# Evolving Mona Lisa

Using the so called Continuous Gray Code optimization algorithm to evolve an image of Mona Lisa with circles.
https://www.cs.bham.ac.uk/~jer/papers/ctsgray.pdf
The wide variation of mutation strengths allows it jump out of local minimums better than most simple evolution algorithms.

https://editor.p5js.org/siobhan.491/full/1qRYZ5r0i

I don’t know what the edit link allows, I presume you get a copy of the code!
https://editor.p5js.org/siobhan.491/sketches/1qRYZ5r0i

2 Likes

Thank you for sharing this!

Are you getting good results? What kind of runtime does it take before something like a figure emerges?

You are viewing / running the original, but editing it locally in the browser. If you want to save / duplicate, it becomes a new sketch – people cannot edit your copy without your username and password.

For example, I selected “Duplicate” and added a counter:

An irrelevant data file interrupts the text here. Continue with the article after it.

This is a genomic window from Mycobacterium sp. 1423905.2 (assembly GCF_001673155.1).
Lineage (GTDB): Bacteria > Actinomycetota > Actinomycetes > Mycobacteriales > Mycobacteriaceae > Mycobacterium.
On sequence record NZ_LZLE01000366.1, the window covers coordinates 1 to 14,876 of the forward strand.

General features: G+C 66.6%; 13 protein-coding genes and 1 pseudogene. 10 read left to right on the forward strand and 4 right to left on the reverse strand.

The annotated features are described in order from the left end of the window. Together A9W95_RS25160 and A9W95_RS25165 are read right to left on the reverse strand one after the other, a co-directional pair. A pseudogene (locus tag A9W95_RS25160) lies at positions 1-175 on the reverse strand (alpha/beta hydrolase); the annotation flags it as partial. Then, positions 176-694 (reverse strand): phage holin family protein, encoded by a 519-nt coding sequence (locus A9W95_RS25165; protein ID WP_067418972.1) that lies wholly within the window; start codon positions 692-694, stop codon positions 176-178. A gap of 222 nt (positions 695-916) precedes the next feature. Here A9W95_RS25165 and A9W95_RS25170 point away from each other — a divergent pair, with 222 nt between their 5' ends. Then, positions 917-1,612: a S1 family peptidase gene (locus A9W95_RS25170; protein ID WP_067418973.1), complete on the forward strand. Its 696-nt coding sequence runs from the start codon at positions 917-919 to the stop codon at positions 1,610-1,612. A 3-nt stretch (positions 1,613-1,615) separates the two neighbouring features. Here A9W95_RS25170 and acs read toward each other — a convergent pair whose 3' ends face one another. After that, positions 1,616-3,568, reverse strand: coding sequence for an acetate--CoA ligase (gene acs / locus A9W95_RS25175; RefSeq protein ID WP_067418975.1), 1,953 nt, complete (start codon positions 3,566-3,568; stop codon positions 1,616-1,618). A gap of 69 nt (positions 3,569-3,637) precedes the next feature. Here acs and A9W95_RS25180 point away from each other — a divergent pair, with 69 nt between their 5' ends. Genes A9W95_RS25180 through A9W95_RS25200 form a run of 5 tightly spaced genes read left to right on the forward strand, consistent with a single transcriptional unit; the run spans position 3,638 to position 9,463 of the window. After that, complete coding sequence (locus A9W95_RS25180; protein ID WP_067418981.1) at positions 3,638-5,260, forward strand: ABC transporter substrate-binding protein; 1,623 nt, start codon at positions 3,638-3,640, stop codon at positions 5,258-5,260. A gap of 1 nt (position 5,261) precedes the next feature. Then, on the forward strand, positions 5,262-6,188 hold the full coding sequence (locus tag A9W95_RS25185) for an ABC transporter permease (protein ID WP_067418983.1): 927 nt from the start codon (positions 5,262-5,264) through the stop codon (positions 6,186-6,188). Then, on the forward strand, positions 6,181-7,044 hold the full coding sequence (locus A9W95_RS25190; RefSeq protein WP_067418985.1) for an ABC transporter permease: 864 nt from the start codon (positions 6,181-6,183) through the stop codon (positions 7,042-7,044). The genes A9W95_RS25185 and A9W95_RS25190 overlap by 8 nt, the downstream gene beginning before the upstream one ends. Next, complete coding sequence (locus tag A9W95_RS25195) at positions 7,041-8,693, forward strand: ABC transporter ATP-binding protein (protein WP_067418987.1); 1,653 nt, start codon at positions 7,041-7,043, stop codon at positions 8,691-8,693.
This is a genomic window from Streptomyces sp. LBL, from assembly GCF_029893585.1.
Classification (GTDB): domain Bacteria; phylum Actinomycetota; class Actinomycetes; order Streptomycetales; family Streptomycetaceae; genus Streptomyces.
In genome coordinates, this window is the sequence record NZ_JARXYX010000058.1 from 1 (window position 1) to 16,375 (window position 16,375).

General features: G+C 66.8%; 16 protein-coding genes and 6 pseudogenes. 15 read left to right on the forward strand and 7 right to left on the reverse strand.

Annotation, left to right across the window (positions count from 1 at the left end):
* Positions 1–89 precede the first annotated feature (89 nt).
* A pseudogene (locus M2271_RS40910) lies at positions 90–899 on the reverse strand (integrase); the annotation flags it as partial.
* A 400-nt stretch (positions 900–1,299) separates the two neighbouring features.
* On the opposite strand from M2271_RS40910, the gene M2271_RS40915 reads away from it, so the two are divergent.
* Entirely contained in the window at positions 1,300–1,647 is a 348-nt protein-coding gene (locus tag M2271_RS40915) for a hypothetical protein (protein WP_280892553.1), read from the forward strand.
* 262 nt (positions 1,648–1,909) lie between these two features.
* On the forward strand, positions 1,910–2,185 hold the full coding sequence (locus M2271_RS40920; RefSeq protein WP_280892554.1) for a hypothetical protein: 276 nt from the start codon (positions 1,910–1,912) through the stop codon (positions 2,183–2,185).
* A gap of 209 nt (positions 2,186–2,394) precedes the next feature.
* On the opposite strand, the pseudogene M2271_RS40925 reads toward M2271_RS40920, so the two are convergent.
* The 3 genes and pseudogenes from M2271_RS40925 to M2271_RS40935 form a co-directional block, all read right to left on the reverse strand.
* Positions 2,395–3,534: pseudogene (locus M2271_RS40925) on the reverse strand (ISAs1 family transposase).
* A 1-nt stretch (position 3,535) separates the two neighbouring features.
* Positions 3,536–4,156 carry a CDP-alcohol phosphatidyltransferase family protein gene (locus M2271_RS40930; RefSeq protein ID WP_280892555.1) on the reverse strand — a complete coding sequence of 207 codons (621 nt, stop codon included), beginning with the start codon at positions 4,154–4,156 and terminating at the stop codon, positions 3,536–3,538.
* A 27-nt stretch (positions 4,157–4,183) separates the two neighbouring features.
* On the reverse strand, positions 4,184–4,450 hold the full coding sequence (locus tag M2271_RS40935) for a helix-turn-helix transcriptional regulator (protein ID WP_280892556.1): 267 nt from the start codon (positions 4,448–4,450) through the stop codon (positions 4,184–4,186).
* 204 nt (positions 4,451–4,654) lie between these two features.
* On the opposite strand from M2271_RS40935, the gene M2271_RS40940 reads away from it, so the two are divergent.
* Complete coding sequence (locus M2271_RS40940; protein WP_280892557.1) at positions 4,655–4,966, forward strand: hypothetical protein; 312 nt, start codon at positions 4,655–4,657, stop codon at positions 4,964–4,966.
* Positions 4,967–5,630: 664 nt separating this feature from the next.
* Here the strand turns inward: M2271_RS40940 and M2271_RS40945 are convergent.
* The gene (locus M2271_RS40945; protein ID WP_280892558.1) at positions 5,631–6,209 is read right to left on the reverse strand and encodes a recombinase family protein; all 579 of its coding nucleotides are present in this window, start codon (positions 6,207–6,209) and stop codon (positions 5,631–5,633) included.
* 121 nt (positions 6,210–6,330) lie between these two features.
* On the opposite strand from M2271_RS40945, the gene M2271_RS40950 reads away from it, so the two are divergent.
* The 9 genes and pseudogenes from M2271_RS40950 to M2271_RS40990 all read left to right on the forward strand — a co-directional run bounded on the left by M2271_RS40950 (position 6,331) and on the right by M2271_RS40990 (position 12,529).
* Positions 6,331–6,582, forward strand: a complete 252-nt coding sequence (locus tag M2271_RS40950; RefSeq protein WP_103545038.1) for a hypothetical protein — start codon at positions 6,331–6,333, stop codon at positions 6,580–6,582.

https://editor.p5js.org/jeremydouglass/sketches/tfIaIPXLJ

Okay, got it. It should only take a few minutes to see something happening.

Odd. The target domain seems to have different dimensions than the source domain.

It runs fine on the Palemoon browser. Perhaps it is that high resolution display mode thing again (the 4 pixels per pixel thing!!!) I had some issues around that with my connect 4 game. Or other people had issues I should say.
I certainly don’t have hi-res anything. I have the remnants of a laptop that I have to start with a screwdriver.

Yes you see in the costL2 function there is pixel level access:

``````function costL2() {
var cost = 0;
for (var i = 0; i < ml.pixels.length; i += 4) {
var d = ml.pixels[i] - eg.pixels[i];
cost += d * d;
d = ml.pixels[i + 1] - eg.pixels[i + 1];
cost += d * d;
d = ml.pixels[i + 2] - eg.pixels[i + 2];
cost += d * d;
}
return cost;
}

``````

That is why in the isometric game I avoided anything to do with pixel access.
I haven’t done much code with JS/P5 and it will take some time until I can get some proficiency. However I really like the online editor and ability to share.

1 Like